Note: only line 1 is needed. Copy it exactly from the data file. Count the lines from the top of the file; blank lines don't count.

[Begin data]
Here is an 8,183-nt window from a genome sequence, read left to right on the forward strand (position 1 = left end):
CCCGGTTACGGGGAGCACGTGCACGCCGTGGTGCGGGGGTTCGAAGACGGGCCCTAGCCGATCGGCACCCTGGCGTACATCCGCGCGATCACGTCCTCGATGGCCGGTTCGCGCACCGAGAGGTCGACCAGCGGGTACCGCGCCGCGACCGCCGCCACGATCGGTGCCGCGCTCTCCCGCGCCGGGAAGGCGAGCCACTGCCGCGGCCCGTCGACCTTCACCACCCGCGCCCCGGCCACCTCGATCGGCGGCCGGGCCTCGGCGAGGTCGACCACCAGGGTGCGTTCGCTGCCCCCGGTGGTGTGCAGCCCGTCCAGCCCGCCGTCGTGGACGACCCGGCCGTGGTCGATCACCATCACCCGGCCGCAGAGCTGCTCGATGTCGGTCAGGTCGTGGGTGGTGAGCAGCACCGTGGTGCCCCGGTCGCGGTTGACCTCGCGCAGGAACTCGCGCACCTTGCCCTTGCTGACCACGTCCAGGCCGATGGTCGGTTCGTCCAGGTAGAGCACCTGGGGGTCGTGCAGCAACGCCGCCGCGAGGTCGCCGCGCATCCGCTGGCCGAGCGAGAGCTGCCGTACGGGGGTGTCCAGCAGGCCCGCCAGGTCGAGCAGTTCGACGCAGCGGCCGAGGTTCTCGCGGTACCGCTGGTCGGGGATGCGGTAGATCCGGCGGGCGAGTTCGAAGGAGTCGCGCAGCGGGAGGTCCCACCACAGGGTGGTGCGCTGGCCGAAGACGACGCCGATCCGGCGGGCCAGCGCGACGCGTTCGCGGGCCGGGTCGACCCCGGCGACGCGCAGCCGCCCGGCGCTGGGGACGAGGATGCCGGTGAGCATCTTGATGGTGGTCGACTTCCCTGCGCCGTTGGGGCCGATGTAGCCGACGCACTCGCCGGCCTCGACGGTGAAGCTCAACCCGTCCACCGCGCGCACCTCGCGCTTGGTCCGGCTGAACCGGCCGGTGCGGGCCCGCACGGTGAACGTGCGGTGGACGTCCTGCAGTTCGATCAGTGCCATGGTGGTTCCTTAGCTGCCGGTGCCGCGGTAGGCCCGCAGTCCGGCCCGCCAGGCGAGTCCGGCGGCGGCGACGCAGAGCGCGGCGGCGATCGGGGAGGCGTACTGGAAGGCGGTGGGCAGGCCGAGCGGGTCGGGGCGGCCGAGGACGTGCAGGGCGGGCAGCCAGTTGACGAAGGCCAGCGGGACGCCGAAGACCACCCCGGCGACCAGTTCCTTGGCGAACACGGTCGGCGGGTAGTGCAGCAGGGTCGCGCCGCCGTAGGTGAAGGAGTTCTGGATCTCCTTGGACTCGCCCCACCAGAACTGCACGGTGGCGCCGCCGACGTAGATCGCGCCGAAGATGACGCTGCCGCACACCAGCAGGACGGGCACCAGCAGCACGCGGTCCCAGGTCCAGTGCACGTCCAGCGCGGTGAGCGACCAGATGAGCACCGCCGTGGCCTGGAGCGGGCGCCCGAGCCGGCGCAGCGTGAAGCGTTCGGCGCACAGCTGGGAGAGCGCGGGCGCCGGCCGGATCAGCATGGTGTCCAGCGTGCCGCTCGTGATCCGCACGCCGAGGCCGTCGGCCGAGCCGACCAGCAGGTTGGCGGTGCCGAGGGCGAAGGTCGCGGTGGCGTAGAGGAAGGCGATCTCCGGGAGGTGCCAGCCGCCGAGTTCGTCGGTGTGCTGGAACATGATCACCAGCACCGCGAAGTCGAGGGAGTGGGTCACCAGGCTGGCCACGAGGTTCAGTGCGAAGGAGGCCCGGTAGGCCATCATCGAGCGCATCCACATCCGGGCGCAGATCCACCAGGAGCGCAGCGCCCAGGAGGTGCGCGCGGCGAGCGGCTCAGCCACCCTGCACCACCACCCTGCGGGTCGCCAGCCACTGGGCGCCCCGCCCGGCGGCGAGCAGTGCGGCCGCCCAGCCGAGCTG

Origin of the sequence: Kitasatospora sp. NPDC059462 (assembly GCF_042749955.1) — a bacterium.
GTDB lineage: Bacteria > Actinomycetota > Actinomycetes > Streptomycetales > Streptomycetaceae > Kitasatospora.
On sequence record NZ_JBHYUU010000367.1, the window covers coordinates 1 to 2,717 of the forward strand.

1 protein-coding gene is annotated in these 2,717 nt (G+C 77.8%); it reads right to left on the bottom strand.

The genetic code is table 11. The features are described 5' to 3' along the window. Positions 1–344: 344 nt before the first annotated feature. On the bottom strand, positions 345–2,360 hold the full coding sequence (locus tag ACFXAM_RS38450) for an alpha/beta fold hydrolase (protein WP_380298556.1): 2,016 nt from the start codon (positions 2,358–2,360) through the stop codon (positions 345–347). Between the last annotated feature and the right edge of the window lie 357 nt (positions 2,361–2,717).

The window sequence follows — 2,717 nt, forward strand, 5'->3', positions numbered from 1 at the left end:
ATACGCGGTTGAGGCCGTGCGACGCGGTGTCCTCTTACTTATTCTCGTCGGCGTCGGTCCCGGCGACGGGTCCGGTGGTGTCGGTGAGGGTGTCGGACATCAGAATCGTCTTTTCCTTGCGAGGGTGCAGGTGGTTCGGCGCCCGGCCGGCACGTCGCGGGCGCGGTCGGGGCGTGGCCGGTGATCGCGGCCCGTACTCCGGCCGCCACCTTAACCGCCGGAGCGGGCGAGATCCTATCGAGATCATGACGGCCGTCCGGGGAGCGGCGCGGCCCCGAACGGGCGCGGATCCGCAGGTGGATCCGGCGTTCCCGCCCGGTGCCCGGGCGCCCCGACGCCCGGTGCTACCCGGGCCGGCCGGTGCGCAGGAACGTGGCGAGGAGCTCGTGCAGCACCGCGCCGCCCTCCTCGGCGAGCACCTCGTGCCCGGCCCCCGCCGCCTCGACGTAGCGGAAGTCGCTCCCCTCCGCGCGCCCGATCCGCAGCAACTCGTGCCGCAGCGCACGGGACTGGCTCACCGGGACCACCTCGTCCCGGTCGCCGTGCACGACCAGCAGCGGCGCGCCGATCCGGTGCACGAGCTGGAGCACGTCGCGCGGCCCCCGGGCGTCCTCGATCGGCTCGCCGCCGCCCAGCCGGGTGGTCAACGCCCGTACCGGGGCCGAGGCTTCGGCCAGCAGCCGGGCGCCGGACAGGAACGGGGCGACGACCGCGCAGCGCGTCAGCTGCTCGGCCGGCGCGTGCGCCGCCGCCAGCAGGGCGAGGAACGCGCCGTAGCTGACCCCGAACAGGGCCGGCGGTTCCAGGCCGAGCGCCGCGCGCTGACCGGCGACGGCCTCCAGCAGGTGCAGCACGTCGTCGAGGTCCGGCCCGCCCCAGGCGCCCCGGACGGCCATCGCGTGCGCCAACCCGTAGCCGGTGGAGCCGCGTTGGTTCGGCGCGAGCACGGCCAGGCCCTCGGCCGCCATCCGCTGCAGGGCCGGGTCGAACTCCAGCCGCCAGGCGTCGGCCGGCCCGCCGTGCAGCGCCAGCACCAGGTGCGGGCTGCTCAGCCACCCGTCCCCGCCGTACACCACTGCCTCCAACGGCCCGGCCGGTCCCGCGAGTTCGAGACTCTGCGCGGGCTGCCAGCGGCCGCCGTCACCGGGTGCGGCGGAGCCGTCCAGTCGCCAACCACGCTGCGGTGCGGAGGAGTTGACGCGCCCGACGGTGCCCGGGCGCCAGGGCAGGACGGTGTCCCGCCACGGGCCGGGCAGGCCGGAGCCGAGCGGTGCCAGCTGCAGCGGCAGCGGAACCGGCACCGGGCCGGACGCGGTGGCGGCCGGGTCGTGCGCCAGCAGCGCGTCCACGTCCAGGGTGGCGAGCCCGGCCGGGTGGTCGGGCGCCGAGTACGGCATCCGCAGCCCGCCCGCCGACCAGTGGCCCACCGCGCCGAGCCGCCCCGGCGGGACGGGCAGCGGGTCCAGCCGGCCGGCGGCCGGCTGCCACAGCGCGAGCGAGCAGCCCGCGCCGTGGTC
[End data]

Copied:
Here is an 8,183-nt window from a genome sequence, read left to right on the forward strand (position 1 = left end):